By Martin Rehak, founder and CEO, Resistant.AI
It’s now over six months since Brexit, and with opportunities opening up for the UK to take advantage of new-found regulatory freedom, the domestic financial services industry is also seeing rising instances of organised fraud.
A recent report from Cifas, the UK’s fraud prevention community, found that during the first six months of 2021 there was an 11% increase in incidents of identity fraud relative to the same period in 2020. The same report also pointed to the rise in cybercrime as a service – phishing kits, fraud tool kits and hacking services – all posing serious risks across all sectors.
There are some particularly worrying areas. These include account takeover, which is a form of identity theft and fraud where a malicious third party successfully gains access to a user’s account credentials. Next is synthetic/sign up fraud, where a criminal combines stolen data with false information to create a new identity. There’s also the challenge presented by ‘money mules’ – those individuals who transfer money acquired illegally in person, through a courier service, or electronically, on behalf of others.
With these and many other issues in mind, regulators are looking to minimise the risks. It’s no coincidence that the FCA has started to take actions against banks over issues such as money laundering. NatWest has been the first British bank to face a money laundering case at a cost of £265m for failing to prevent the laundering of nearly £400m.
An Intelligent Response
Adding to the impact of these problems is that sophisticated fraudsters constantly adapt their methods, leaving traditional banks and fintechs open to attacks that they can’t necessarily keep up with. As a result, the sector is under increasing pressure to proactively spot fraud patterns, no matter how often they evolve.
But, what has become clear is that traditional approaches to fraud prevention – those that primarily rely on human intervention – are losing out to criminals that can operate at huge scale. It’s well known, for instance, how overwhelmed many fraud analyst teams are with an ever-increasing number of alerts – many of them false.
Instead, the combination of AI, automation and the human brain offers the strongest form of defence when it comes to fighting cybercrime. Indeed, without greater investment in AI technologies it will become virtually impossible to defeat fraudsters who are themselves using AI to optimise their approach.
Sophisticated AI is able to predict, detect and deter financial crime. Continual assessment of transactions, customer behaviour within a session, across sessions and between sessions can alert teams to fraudulent activity taking place in the moment, or highlight anomalies which could point to a crime that’s taken place in recent weeks, months or even years. Experienced human analysts can then infer the attacker’s motives, confirm the finding and react appropriately.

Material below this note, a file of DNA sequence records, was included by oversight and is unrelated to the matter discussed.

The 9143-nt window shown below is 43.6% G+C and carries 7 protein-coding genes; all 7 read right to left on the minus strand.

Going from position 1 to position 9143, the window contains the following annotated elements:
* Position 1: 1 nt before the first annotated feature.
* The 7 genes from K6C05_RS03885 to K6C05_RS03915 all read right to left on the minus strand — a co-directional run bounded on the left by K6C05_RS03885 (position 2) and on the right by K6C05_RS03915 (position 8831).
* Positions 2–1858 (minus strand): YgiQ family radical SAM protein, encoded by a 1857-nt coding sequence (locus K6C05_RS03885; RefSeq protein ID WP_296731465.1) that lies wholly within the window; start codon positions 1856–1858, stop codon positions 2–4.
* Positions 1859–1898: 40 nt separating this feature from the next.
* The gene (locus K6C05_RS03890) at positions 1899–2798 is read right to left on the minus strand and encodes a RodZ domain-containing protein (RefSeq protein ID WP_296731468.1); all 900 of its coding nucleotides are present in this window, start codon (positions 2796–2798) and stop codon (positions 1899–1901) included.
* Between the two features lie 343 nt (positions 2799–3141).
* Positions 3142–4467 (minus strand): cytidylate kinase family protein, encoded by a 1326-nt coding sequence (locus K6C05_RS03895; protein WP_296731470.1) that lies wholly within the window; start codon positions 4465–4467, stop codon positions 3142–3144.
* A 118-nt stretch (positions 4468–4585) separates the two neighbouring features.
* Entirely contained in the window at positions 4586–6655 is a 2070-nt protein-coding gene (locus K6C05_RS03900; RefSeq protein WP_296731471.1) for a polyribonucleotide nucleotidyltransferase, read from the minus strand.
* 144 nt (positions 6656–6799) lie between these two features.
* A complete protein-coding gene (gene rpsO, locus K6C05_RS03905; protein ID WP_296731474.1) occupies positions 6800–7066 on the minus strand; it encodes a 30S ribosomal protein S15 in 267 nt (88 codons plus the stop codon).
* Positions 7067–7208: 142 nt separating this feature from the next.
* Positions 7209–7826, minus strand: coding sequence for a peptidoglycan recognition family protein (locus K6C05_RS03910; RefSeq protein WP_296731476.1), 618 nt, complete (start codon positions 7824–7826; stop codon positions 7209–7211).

These anomalies can be behavioural, or relate to device characteristics, to Internet and/or financial service providers, contact information, geo-locations, spikes of related activity, unusual switching between accounts. The list goes on, but efficient and effective anomaly detection identifies behaviours that deviate from the expected and which might be symptomatic of criminal activity. AI can block attacks, and push criminals to the limit of their efficiency.
Consider the processes involved in onboarding new customers, for example. Organisations across the financial sector are competing to make their approach as seamless as possible, but in reality, this has left businesses and their customers exposed to fraudulent behaviour, some of which is unlikely to get spotted for weeks or months after the attack has taken place. In addition, false positives, where a legitimate transaction is flagged as suspicious, can be extremely frustrating for customers and can result in them not returning.
Utilising AI to strengthen the validation, verification and transaction processes ensures security is enhanced – but not at the expense of the customer experience. Not only will this create a safer and more trusted customer journey, it will play a key part in improving company reputation and attracting new customers.
Similarly, the role of automation is also key to narrowing the focus of investigations. With the priority alerts identified, fraud analysts then receive a complete view of transactions taking into consideration historical data, real-time analytics and insight when assessing risk.
Financial crime will always be with us, and realism suggests that the industry must work harder to mitigate risks as its perpetrators shift methods and change targets. Traditional, rules-based countermeasures are simply not up to the task and the industry needs the tools to detect both known criminal practices and recognise never-seen-before emerging patterns of financial crime. Blended with human experience and expertise, AI makes it possible to spot different types of threats or attack vectors and respond to them before it’s too late.